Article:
Those leaving before or from elsewhere and still in Yukon neighborhood
Terry Skjonsberg: retired since summer of 2010 and kept busy with his passion for hunting, and bird work with Julie. Terry worked on the YTG bear study last summer.
Bruce Sunbo: has recently relocated to Haines Junction from Invermere. While here, he is busy finishing up his B&B accommodation (don’t worry, Gloria is doing the cooking Bruce says). Gloria continues working in LLYK until retirement in a few years, and will then join the crew up here. In the meantime, Bruce and Gloria are taking turns traveling between Invermere and Haines Junction.
Ron Chambers; is busy in the summer with his Kruda Che boat guiding business on KathleenLake. Ron is also a board member on the Yukon Salmon Sub-Committee.
Jim McIntyre: seen from time to time in and around Whitehorse where he’s been retired from YTG Parks for several years now.
Chuck Hume: like Jim above, seen from time to time in and around the Yukon i.e. in a couple of episodes of TV’s Mantracker series, involved in the Parks Canada’s Aboriginal Leadership and Development program, and in curling and hockey rinks in Whitehorse and Haines Junction.
Sean Cox: gave up his Parks Canada position a couple years back for work in the YESAB shop. He’s currently working as a Natural Resource Officer with Yukon Government – doing compliance and enforcement for lands and forestry activities in the Southern Lakes. He’s also a volunteer Deputy Conservation Officer with Environment Yukon as well, helping manage wildlife conflicts and assisting with fish and wildlife enforcement.
Yukon seems to be a landing ground for those from afar.
Mike Etches: moved up from Ottawa and working for YTG as the Director of Community Protection, which includes Wildland Fire Management.
Mike Suitor; moved over from FortSimpson in fall and working as a wildlife biologist and trying to stay warm in the winter in DawsonCity. He and Carrie are busy raising their young family.
Carl (and Kathy) Cibart and Family have moved north to DawsonCity from the Banff Fire Management shop. Carl was successful in obtaining a Resource Management Officer Position in Dawson.
Note 2: The PC footprint is spreading far and wide in the north. I think some people are discovering what many of us did back in the 70’s i.e. that Yukon is the place to be for fishing, hunting, hiking, canoeing, rafting, mountains, wildlife, warmest temperatures in Canada during the summer (and vice versa sometimes in winter – although we were warmer than southern locales on several occasions this past winter) – just don’t tell anyone.
Those left behind trying to hold things together
Craig Mckinnon: last of the old guard standing in Kluane. In one of the few remaining year round positions. Doing a bit of everyone’s job until new seasonal positions are staffed up and running. He is also building his house in his spare time, and is a member of the volunteer fire department.
Carmen Wong and Ian McDonald are busy trying to staff vacated positions in Kluane and Vuntuat and still do their EI monitoring work.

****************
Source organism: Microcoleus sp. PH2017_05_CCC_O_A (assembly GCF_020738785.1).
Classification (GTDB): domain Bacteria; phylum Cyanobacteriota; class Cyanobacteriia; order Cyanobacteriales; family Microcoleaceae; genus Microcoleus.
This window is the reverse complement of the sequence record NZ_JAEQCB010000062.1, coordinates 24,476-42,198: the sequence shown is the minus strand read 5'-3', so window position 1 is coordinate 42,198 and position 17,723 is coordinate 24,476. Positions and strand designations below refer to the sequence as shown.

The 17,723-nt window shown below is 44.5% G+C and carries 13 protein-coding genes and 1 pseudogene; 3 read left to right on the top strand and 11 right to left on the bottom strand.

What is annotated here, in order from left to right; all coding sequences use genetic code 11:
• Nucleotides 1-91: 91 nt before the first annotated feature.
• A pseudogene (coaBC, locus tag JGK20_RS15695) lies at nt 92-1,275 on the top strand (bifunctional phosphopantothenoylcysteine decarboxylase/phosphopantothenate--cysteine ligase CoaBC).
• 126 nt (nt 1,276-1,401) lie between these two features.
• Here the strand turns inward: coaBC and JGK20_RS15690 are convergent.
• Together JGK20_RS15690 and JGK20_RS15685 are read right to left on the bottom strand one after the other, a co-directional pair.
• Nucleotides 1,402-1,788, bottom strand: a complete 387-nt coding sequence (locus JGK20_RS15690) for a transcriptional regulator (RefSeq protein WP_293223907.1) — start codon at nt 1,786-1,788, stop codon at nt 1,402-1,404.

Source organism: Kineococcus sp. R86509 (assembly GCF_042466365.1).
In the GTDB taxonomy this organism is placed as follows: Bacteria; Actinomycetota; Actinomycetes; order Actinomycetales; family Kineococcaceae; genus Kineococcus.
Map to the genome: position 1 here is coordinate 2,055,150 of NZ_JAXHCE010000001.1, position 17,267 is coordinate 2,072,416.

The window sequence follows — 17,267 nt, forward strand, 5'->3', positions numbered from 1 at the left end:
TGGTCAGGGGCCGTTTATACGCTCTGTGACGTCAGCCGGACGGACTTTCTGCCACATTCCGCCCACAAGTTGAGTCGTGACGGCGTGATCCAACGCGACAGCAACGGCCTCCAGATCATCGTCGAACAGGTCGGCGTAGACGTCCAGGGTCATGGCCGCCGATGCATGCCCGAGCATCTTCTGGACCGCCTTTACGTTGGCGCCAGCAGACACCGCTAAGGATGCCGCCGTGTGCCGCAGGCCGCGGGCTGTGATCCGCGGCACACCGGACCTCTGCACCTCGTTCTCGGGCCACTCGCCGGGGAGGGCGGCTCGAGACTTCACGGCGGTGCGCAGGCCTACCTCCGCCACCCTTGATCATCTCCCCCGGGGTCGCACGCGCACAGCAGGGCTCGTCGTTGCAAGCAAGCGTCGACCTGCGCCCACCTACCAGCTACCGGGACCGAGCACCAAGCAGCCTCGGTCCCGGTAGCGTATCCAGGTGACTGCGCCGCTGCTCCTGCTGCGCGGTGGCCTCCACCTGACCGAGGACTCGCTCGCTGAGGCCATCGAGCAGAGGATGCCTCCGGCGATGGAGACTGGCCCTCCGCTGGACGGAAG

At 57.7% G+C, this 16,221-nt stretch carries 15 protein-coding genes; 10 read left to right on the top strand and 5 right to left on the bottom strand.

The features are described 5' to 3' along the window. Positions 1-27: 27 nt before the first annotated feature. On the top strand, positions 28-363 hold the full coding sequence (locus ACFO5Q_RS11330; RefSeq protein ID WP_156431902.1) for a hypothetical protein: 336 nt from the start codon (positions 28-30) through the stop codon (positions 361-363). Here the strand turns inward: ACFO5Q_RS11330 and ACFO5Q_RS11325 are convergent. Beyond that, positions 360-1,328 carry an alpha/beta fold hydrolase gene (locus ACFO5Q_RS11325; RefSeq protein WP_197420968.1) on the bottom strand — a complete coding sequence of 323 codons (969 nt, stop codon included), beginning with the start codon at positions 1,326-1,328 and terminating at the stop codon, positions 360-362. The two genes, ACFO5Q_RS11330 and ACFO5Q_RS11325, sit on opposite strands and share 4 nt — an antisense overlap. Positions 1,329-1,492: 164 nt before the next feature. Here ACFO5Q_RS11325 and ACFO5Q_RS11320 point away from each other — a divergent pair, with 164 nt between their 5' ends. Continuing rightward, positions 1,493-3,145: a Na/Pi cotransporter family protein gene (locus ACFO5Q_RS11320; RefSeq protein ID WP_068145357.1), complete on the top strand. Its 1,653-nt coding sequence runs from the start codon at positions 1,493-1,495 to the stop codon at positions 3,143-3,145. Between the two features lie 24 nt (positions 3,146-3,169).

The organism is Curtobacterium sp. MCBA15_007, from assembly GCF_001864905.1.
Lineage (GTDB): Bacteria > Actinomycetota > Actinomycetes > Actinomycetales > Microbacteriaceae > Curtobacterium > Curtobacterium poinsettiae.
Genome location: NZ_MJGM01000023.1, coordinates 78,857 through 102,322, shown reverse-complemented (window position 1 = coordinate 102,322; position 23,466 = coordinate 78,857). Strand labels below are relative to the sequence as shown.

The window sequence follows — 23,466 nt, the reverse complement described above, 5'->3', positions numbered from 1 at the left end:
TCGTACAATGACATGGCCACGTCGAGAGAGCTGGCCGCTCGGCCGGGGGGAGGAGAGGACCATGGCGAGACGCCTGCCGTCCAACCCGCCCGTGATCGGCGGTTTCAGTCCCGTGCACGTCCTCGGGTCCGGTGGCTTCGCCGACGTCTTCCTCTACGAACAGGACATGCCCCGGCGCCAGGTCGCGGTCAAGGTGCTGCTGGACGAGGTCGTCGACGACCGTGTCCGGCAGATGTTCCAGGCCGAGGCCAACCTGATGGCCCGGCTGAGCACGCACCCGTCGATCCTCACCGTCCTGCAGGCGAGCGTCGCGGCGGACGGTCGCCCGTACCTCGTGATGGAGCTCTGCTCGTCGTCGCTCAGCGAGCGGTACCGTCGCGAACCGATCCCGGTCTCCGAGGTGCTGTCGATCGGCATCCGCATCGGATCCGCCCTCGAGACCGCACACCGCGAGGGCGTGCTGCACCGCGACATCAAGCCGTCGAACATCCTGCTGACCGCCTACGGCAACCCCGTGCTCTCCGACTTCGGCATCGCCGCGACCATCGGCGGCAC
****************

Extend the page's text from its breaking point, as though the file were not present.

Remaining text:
Christine Hedgecock; heading into her 36th summer on the Chilkoot.
Rene Rivard: continues his summer employment on the Chilkoot, and work as an auxiliary staff member for Environment Yukon on various wildlife projects during the winter.
Kim Schlosser: Arrived from Nahanni with her family a while back, and acted as the GT-4 on the Chilkoot last summer. Recently accepted the renewal based seasonal PM3 supervisor position on the Chilkoot.
Birch Howard: working as one of the LawEnforcementPark Wardens for the Yukon Field Unit and Ivvavik National Park. Except for the days when he is glued to his computer (far too often according to him), he can be found patrolling the Chilkoot Trail or in Kluane, giving people a hard time about leaving their T-Bone steaks and garbage outside for the bears. He is expecting a new addition to the family and will be taking parental leave starting in late April. Birch divides his time between volunteering for the Haines Junction Fire Department, clearing the property in anticipation of horses, and fine-tuning the moat (there’s still a few drainage issues).
Matt Garnett: working as a Park Warden for the Law Enforcement Branch in the Yukon Field Unit and Ivvavik National Park. In addition to regular duties in Kluane and the Chilkoot, Matt’s role as a firearms instructor and a Police and Public Safety Instructor keeps him busy providing training to Park Wardens across the country. In his spare time, Matt is clearing his acreage, picking bluegrass tunes, and planning for hunting season.
Sarah Chisholm will be starting work in Kluane in early April as second .8 seasonal EG-4 Resource Management Officer II. She worked previously for Keji and parks in the Nunavut Field Unit so shouldn’t need too many of her southern experience corners rounded off re northern way of doing things.
Pete Smillie; arrived up here from Revelstoke with his spouse and hired into Chilkoot’s .6 EG-4 Public Safety/Fire Management position.
The one that got away
Ray Breneman: retired to Vernon with Louise in the fall of 2009. Kept busy with skiing and tennis (sometimes both in the same day), traveling the world or rafting the Colorado River, and as grand parents. Rumor has it, a Yukon sojourn is in the works this summer to see Carrie, Mike and grand children in Dawson.
Many of the crew above at “send off” for Lloyd, Rick and Tom. Who do you recognize?
In reading this over, what strikes me is how we’ve all survived Black Monday. We are leading productive lives and contributing to the local community and the Yukon at large. Sadly, it is Parks Canada’s loss. Fortunately, it is external organization’s gain. It might not have been our first choice, but given the current PCA situation and direction, many of us are happy with where we are today. If nothing else, we aren’t muzzled and can speak freely without fear of loosing our jobs. We wish our remaining colleagues the best of luck in these difficult and challenging times. Keep up the good fight. Here’s to the pendulum swinging back to an effective, efficient, and meaningful resource protection first, warden service and PCA once again at some point.